Recording of mobile phones produces a unique emotional response well beyond that of monitoring turrets, IMs, e-mails and trading desk activities. Those are simply the cost of doing business, but when you add mobile users react in an arguably non-logical way, even if that phone was given by the institution.
Factor in Bring Your Own Device (BYOD) protocol and the situation is a bit stickier. Many users have asked to make recording optional, with a button to turn it on and off. But if you allow a user to select if a call is captured, is it not a self-defeating protocol?
Another option is putting two number on a device -- business and personal -- in which corporate gets all the business number billings. "There's really no good answer for BYOD and recording," says Paul Liesching, Senior VP of Truphone Mobile Recording, a provider of global mobile recording solutions. "We think the best answer is duel numbers, the only other option a bank has is to give corporate devices."
The mobile recording competitive landscape in the US is also an interesting one, he adds. In the US the major mobile network operators have around 40-50 million connections and find it difficult to justify a business case to enable mobile recording in the network. As a result, Liesching sees US firms taking an app-based approach in handsets.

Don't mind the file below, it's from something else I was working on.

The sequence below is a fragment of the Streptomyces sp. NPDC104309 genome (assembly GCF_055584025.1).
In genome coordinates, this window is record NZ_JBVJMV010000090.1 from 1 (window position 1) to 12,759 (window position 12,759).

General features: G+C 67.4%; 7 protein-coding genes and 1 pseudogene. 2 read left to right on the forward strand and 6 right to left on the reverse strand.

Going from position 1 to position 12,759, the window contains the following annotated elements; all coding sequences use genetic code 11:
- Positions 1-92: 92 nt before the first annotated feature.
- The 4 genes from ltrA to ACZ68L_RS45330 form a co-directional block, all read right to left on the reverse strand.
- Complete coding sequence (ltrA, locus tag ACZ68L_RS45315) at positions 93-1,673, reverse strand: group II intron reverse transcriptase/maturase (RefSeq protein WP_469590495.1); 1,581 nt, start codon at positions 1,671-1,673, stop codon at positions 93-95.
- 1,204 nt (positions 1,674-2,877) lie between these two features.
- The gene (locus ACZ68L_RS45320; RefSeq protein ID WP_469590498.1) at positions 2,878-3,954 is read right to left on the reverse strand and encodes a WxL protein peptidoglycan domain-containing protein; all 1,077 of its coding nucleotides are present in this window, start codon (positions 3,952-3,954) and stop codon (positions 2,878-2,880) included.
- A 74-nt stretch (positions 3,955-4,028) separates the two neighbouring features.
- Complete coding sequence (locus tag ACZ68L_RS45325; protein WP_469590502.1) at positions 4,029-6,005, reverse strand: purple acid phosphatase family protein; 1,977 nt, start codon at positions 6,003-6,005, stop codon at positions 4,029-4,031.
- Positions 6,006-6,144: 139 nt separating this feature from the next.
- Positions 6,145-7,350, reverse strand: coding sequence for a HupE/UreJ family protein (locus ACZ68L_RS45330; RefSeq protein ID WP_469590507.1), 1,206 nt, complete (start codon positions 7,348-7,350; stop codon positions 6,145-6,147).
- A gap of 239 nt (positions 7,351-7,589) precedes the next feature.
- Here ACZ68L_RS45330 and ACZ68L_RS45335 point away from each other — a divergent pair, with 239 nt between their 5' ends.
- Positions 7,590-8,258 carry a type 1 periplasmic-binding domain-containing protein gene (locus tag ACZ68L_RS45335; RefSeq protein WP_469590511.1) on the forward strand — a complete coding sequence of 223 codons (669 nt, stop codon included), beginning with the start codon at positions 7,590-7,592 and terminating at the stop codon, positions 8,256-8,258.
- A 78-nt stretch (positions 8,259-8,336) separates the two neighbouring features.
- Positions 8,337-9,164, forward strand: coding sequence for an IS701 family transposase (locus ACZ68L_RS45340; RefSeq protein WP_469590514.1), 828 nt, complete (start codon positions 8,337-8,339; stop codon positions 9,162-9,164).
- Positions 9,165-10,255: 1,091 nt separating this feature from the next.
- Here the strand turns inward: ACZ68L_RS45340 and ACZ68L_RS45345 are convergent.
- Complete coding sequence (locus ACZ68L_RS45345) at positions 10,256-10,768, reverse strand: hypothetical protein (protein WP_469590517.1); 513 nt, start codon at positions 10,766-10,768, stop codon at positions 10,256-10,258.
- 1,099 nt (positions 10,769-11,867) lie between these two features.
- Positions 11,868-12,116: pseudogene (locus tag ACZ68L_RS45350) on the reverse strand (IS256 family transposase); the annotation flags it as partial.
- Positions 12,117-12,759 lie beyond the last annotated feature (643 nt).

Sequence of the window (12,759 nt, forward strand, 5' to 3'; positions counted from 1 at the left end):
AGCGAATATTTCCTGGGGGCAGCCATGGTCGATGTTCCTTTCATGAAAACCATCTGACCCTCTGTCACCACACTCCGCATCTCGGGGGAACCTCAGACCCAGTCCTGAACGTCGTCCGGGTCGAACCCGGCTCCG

[For more on apps versus network recording, read:Lessons on Mobile Recording Adoption from the UK]
"These work, however the experience in the UK around apps has been a negative one. There are huge issues around applications to control voice that reduce functionality, and running applications across all devices is very difficult… Ultimately it hasn't worked out in the UK, but still not everyone is looking into network recording. In the US, they look at apps. We tell them about UK experience, that in-network is more transparent, and doesn't impact usage or functionality."
Additionally, firms face tough decisions around who needs to be recorded. Getting handsets, recording numbers and publicly implementing mobile rules needs to be managed very carefully, Liesching explains. "It's within the bank's ability, it's been done before, but it tends to involve people who haven't worked together in the past. Such as a CIO, compliance and technology departments that traditionally haven't had to collaborate." Becca Lipman is Senior Editor for Wall Street & Technology. She writes in-depth news articles with a focus on big data and compliance in the capital markets. She regularly meets with information technology leaders and innovators and writes about cloud computing, datacenters, ... View Full Bio